Catnip is well-known to cat lovers around the globe. Its effects on cats are famous (or infamous), although some cats don’t react to catnip. The catnip plant releases a chemical called nepetalactone that reacts with a few areas of the brain when sniffed by a cat. These areas include opioid receptors, making cats go wild for the plant; they cannot help but feel happy and giddy! However, this reaction comes down to an inherited trait from their parents. The response some cats have to catnip is hereditary!
What Is Catnip?
Nepeta cataria (or catnip) is a herb native to Asia and America that’s part of the mint family. It grows worldwide as a non-native species and is attractive to pollinators such as bees and butterflies. Catnip has a potent effect on some cats, with some sources suggesting that the number of cats it affects is around 50–70%. This is due to the chemical it releases when it’s crushed and a certain “reactive” gene that some cats inherit from their parents.
Catnip releases nepetalactone, which enters the cat’s nose when they smell it and makes contact with the olfactory bulbs. This causes an explosion of activity along the same neural pathways as feline sexual pheromones, meaning the cat enters a state of euphoria.
What Does Catnip Do to Cats?
Catnip causes seemingly euphoric responses in cats, including larger members of the felid family, like lions and leopards. The catnip releases nepetalactone once the cat rubs up against it, which is then either smelled or ingested.
The scent molecules enter the cat’s nasal tissues and bind to special receptors. This triggers a lightning reaction. These receptors signal to neurons that fire through the cat’s brain, entering the amygdala and hypothalamus. The amygdala is responsible for how a cat regulates its emotions, and the hypothalamus controls the cat’s behavior. This is the reason a cat will go crazy for catnip, as the responses are a mix that resembles the natural behavior and emotion they would display and feel when around sex pheromones.
The classic responses of a cat enjoying catnip differ slightly, but all follow the same general behavior pattern—that of a female cat in heat. These effects usually last for between 5 and 15 minutes, and the behaviors cats can exhibit when they smell catnip include:
- Rolling around
- Sniffing and eating the catnip
- Running around and pouncing
- Growls or meows
However, the behaviors seen in cats when they eat the catnip are different. Ingesting catnip gives cats a calmer, more relaxed demeanor. The effects of eating catnip in cats have been compared to the effects of chamomile tea in people.
What’s in Catnip That Makes Them Crazy?
The source of the crazy behavior in cats is nepetalactone. This isomer compound is found in other species of the Nepeta genus as well as catnip, and it works on a cat’s opioid system. This doesn’t mean that catnip is addictive; cats develop drug tolerance to catnip very quickly (almost a cooldown timer), and it won’t affect them for around an hour after exposure.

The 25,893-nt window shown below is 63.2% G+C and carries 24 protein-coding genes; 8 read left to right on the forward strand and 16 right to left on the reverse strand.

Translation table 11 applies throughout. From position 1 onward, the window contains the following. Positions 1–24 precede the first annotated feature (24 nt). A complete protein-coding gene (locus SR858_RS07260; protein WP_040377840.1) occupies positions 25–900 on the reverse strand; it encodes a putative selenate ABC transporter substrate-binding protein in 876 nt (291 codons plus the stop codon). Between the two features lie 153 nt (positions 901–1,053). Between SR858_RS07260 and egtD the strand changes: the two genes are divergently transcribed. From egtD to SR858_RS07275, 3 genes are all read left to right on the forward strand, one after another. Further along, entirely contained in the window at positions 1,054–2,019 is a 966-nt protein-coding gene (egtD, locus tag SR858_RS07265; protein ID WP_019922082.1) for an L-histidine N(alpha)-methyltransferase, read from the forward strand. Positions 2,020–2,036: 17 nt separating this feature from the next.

Catnip is found in a few forms, but most cat toys are filled with dry catnip. It can grow wild as a herb and is sometimes sold in garden centers to encourage pollinators to visit the garden. You can also find catnip in sprays. However, these may contain other ingredients that could be potentially harmful to your cat.
What if My Cat Doesn’t Like Catnip? Is There an Alternative?
Because almost a third of cats don’t react to catnip, you might wonder if there are alternatives. There are three well-known alternatives to catnip widely available to purchase that sometimes have even stronger effects than catnip:
- Silvervine is a plant native to Asia. The stems are often dried into sticks, which produces an effect that is stronger than catnip and is very effective for those who may not be receptive to it. Ensure you always supervise your cat when giving them silvervine, as it can present a choking hazard. Around 80% of cats¹ will respond in this way to silvervine.
- Valerian is a plant commonly used in pet calming preparations or diffusers and can be introduced to your cat in dried form. The valerian root has been shown to produce euphoric effects in cats, particularly in those that don’t respond to catnip, but it also has calming and relaxing effects. Around 50% of cats¹ will respond in this way to the Valerian root.
- Tatarian Honeysuckle is a flowering shrub that also produces a euphoric effect in domestic cats, but to a somewhat lesser degree than catnip. The wood of this plant causes these effects. Be aware that this plant’s berries, leaves, and flowers are toxic to cats and should not be given, but the wood is safe. Around 50% of cats will react positively to Tatarian Honeysuckle.
How Much Catnip Can My Cat Have?
Because catnip is non-addictive and non-toxic, your cat can enjoy it as often as they want. Catnip toys are good for this, as they allow your cat to indulge when they want to. Cats have a cooldown period of a few hours between uses, so they might take a break for a while and come back later for more fun!
Be cautious about loose catnip, however, as there is a possibility that your cat might get an upset stomach if they eat too much.
Only a third of domestic cats have the inherited trait that makes them receptive to catnip and nepetalactone. Cats can enjoy as much catnip as they like, but don’t let them eat too much, as it can cause gastrointestinal discomfort. If a cat doesn’t react to catnip, the alternatives Silvervine, Valerian root, and Tatarian Honeysuckle can be introduced to see if they make your cat deliriously happy. Catnip is a great way to introduce new enrichment opportunities into your cat’s life.